Am I responsible for repairs if about 2 months ago I went for a ride on a friend’s moped and during the ride I crashed?

The friend didn’t report the accident at first scared because they didn’t want their insurance rates to go up but it became apparent that the moped needed repairs. They asked me outright to pay the quoted damages $1500 and I said to contact their insurance and that maybe I can help with the deductable. Well, 2 months went by, and today I got a letter from an attorney stating that I have 10 days to reimburse her for her loss. It states the moped was totaled and that the friend was given $1500 from the insurance company towards the balance due on the moped. It says that they financed the moped for $2337.40 and they they are seeking the difference from me of $837.40. I’m questioning if this is correct. I realize that’s what it was financed for but I don’t see why it would be my responsibility for the difference. Vehicles lose value the second they are off the lot. It says I have 10 days to contact them. What will happen if I don’t? Small Claims court? And, if so, I need advice on what to do at this point.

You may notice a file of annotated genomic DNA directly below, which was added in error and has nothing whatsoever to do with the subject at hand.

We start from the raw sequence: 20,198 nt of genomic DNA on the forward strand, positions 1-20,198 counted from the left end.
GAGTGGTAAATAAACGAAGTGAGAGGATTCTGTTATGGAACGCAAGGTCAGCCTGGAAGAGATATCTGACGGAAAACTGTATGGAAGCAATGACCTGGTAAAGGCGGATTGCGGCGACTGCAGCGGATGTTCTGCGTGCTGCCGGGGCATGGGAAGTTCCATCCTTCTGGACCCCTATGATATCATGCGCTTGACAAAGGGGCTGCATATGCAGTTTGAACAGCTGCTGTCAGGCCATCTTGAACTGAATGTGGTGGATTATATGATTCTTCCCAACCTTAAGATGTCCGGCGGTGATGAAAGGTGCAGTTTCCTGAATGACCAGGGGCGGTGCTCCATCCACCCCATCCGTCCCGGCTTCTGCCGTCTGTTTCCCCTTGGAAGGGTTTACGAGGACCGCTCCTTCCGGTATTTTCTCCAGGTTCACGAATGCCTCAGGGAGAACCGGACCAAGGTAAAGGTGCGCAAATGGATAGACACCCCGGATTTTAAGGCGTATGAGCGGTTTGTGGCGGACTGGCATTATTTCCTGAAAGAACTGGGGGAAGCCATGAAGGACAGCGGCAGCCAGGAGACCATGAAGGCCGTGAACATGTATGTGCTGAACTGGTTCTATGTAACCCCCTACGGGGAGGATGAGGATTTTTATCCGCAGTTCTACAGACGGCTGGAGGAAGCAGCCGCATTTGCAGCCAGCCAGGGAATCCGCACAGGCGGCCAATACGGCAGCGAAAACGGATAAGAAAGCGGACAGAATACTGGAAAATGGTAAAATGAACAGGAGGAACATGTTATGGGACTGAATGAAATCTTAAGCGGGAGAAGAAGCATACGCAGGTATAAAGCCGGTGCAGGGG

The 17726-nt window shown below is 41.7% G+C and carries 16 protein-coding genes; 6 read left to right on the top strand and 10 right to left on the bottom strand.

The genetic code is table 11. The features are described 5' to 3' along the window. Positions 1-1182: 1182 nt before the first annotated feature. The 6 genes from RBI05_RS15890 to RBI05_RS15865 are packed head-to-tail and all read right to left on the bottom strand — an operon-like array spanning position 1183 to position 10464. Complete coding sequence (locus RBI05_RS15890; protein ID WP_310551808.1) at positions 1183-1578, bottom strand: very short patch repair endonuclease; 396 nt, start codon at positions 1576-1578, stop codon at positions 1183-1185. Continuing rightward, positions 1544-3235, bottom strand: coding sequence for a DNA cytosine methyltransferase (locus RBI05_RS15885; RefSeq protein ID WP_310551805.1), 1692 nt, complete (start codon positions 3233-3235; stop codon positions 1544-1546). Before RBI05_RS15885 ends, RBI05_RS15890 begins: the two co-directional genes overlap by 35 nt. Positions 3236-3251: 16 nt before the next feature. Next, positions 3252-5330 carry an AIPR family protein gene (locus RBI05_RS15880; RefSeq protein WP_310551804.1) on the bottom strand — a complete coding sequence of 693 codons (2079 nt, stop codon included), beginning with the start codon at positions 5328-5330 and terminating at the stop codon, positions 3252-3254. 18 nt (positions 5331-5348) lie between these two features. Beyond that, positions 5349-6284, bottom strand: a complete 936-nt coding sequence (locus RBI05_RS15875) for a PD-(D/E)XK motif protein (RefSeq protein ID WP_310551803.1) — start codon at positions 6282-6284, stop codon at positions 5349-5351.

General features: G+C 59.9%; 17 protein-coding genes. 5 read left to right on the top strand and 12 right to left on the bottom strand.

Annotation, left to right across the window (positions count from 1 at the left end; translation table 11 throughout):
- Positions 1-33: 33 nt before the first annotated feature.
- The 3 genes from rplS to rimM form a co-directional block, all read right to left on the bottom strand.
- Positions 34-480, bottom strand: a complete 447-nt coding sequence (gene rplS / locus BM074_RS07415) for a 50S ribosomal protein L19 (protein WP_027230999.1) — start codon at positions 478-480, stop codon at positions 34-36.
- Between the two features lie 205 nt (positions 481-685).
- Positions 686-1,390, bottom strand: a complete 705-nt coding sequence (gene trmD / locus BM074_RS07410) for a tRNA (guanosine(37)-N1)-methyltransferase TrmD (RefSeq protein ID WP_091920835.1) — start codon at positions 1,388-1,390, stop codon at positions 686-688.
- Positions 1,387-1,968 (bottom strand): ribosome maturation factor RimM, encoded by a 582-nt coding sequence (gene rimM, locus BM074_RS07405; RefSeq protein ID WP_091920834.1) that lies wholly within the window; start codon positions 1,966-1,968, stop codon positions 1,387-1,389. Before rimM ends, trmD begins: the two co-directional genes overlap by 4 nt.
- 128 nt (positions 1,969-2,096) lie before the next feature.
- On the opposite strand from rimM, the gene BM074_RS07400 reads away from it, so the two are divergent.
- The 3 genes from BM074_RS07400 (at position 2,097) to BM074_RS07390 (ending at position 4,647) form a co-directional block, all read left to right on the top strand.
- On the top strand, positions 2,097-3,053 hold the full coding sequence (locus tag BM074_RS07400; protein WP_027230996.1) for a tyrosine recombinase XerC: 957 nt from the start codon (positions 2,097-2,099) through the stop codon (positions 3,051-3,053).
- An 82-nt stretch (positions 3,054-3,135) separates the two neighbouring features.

Asked on September 6, 2016 under Accident Law, Wisconsin


SJZ, Member, New York Bar / FreeAdvice Contributing Attorney

Answered 4 years ago | Contributor

1) You are only liable IF you were at fault in causing the damage--e.g. you crashed because you were going too fast or riding carelessly or didn't have experience riding a moped (but took it out anyway) or were showing off, etc. If you were not at fault--e.g. a person or animal or car cut you off, causing you to crash; the steering was faulty or a tire blew out; etc.--you are not liable.
2) You are right about depreciation. IF you were at fault, then you have to pay any portion of the then-current (depreciated) value not paid by insurance. So if the moped was then worth, say, $1,800 and the insurer paid $1,500, you'd owe the extra $300. It doesn't matter what they paid (e.g. if someone gave them the moped for free, they could still collect an amount equal to the value) or financed--all that matters is what it was then worth.

IMPORTANT NOTICE: The Answer(s) provided above are for general information only. The attorney providing the answer was not serving as the attorney for the person submitting the question or in any attorney-client relationship with such person. Laws may vary from state to state, and sometimes change. Tiny variations in the facts, or a fact not set forth in a question, often can change a legal outcome or an attorney's conclusion. Although has verified the attorney was admitted to practice law in at least one jurisdiction, he or she may not be authorized to practice law in the jurisdiction referred to in the question, nor is he or she necessarily experienced in the area of the law involved. Unlike the information in the Answer(s) above, upon which you should NOT rely, for personal advice you can rely upon we suggest you retain an attorney to represent you.